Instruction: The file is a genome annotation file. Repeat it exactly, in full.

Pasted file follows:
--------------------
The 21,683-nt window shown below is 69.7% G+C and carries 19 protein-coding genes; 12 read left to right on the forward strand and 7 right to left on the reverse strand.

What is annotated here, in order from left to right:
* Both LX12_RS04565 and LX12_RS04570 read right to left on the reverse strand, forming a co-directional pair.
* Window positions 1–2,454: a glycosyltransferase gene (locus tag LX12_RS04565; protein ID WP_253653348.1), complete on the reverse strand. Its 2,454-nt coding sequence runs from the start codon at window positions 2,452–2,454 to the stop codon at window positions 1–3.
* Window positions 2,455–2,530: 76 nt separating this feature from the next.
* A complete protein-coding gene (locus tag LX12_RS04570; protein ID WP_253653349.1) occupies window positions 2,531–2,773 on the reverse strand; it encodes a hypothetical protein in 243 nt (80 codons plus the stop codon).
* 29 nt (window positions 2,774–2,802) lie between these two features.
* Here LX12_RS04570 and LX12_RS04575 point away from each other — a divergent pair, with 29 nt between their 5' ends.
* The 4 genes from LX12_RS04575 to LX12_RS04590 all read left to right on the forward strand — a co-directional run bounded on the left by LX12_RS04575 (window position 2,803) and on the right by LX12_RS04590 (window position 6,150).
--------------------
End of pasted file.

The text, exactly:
The 21,683-nt window shown below is 69.7% G+C and carries 19 protein-coding genes; 12 read left to right on the forward strand and 7 right to left on the reverse strand.

What is annotated here, in order from left to right:
* Both LX12_RS04565 and LX12_RS04570 read right to left on the reverse strand, forming a co-directional pair.
* Window positions 1–2,454: a glycosyltransferase gene (locus tag LX12_RS04565; protein ID WP_253653348.1), complete on the reverse strand. Its 2,454-nt coding sequence runs from the start codon at window positions 2,452–2,454 to the stop codon at window positions 1–3.
* Window positions 2,455–2,530: 76 nt separating this feature from the next.
* A complete protein-coding gene (locus tag LX12_RS04570; protein ID WP_253653349.1) occupies window positions 2,531–2,773 on the reverse strand; it encodes a hypothetical protein in 243 nt (80 codons plus the stop codon).
* 29 nt (window positions 2,774–2,802) lie between these two features.
* Here LX12_RS04570 and LX12_RS04575 point away from each other — a divergent pair, with 29 nt between their 5' ends.
* The 4 genes from LX12_RS04575 to LX12_RS04590 all read left to right on the forward strand — a co-directional run bounded on the left by LX12_RS04575 (window position 2,803) and on the right by LX12_RS04590 (window position 6,150).